Chetham's School of Music

Chetham's Library 2015 3.jpg
Chetham's School of Music (pronounced with a long "e", /ˈtəmz/, although sometimes known familiarly as "Chets", /ˈtʃɛtz/) is an independent co-educational boarding specialist music school in Manchester in North West England. It is the largest of nine schools across England and Scotland to be fully funded through the UK government's Music and Dance Scheme, under which students showing potential in music or dance may receive up to full fees for specialist tuition. Funding is means tested and subject only to residency criteria. 90% of Chetham's students receive full or partial funding for their education or boarding through this scheme.

Chetham's educates students between the ages of 8 and 18, all of whom enter the School via musical audition only. Students receive a full academic education following the UK National Curriculum, alongside specialist group and individual music tuition. Although there is no academic criteria for acceptance, the school regularly obtains good exam results in both music and academic subjects. Almost all western instruments may be studied, including singing in the Sixth Form only or as a chorister at Manchester Cathedral.

Chetham's offers a year-round programme of concerts within the School grounds, in venues within Manchester including Manchester Cathedral, the Royal Northern College of Music, Band on the Wall, Bridgewater Hall and further afield. Regular recitals take place in churches and community spaces across Greater Manchester, and occasionally in London, at major festivals and internationally. Its senior ensembles include Chetham's Symphony Orchestra and Big Band, alongside many individual students, have won awards for their music, and many alumni have progressed to highly successful careers as professional musicians or in other sectors.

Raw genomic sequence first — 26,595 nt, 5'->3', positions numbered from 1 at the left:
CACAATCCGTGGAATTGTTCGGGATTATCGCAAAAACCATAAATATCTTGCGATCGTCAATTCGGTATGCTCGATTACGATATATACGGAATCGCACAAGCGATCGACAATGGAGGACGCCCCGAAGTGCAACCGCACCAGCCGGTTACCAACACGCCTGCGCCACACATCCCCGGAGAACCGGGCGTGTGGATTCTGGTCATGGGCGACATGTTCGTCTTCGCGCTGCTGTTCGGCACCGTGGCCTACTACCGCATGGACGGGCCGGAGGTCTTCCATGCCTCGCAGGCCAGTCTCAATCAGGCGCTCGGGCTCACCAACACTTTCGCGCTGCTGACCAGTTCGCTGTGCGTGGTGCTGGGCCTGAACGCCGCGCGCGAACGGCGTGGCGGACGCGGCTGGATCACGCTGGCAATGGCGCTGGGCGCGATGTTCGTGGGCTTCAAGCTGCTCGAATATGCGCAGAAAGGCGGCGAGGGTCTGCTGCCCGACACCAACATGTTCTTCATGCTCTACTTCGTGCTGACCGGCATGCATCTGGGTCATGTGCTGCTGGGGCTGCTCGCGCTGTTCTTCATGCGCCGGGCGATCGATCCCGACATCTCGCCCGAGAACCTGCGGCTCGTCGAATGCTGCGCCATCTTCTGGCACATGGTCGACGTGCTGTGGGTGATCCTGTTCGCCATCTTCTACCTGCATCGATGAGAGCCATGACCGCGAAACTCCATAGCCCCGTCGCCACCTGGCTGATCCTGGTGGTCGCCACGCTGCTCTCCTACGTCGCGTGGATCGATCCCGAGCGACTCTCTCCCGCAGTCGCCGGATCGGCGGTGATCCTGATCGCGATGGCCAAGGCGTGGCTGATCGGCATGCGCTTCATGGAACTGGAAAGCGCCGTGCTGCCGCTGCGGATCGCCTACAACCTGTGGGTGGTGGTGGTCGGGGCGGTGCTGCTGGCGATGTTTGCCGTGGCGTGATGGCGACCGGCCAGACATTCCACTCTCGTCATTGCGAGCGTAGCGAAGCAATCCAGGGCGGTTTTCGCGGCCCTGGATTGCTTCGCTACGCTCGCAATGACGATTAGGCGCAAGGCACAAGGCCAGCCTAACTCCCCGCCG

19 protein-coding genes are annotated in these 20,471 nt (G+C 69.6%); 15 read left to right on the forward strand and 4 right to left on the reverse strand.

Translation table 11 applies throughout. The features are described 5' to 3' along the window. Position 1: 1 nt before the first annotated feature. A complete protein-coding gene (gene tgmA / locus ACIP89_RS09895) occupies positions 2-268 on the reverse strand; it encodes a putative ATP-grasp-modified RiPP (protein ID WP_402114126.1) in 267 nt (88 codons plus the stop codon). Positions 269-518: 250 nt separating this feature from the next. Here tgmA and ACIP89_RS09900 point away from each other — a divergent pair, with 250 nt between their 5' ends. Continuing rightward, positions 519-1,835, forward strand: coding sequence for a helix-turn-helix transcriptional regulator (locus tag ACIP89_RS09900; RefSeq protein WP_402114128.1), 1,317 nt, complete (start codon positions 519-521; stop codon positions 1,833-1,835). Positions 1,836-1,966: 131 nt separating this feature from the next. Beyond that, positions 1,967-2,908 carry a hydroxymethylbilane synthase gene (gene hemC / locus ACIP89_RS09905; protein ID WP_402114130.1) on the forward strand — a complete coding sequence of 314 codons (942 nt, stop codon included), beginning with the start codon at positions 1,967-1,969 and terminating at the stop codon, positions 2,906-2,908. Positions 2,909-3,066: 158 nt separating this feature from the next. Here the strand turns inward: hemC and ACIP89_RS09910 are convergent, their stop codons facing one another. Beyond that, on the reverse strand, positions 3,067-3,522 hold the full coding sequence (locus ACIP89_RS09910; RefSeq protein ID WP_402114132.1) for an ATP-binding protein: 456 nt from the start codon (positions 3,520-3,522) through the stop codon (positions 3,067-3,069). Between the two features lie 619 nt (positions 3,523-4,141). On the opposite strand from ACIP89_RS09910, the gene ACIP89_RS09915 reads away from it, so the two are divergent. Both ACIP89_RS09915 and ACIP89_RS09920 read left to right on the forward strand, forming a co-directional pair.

The music school was established in 1969 from Chetham's Hospital School, founded as a charity school by Humphrey Chetham in 1653. After becoming a boys' grammar school in 1952, the school turned to music as its speciality, at the same time becoming an independent school and accepting its first female students. There are approximately 300 students on roll, including a large sixth form making up around half of the school. Approximately two thirds of students board on site, with others travelling in as day students from around Greater Manchester.

The oldest parts of the school date to the 1420s, when the building was constructed as a residence for priests of the church which is now Manchester Cathedral. These parts are listed buildings housing Chetham's Library, the oldest free public reference library in the English speaking world. Academic and music teaching moved into a new, purpose-designed building in 2012; this replaced the Victorian Palatine building and allowed easier access for concert visitors. Boarding and other facilities, including the dining room and Whiteley Hall, the main performance space until 2017, are in the former Manchester Grammar School building on Long Millgate, which was acquired in 1969 with the establishment of the music school.

A 482-seat concert hall, The Stoller Hall, was opened within the new school building in April 2017 as a home for both school and professional music and other genres of performance. The school is a registered charity under English law, and is governed by a board of School Governors. A separate board of Feoffees oversee the development of the entire site including Chetham's Library, under the terms of Humphrey Chetham's will of 1653.

In February 2013, the school's former Director of Music Michael Brewer was convicted of having indecently assaulted a pupil, Frances Andrade, who committed suicide during his trial. Investigations by the Greater Manchester Police began into allegations against others associated with the school and its partner music institutions in the past. An Independent Schools Inspectorate report published in 2014 praised the school's current leadership, including its safeguarding provisions.

This page was last edited on 15 January 2018, at 17:03.
Reference: under CC BY-SA license.

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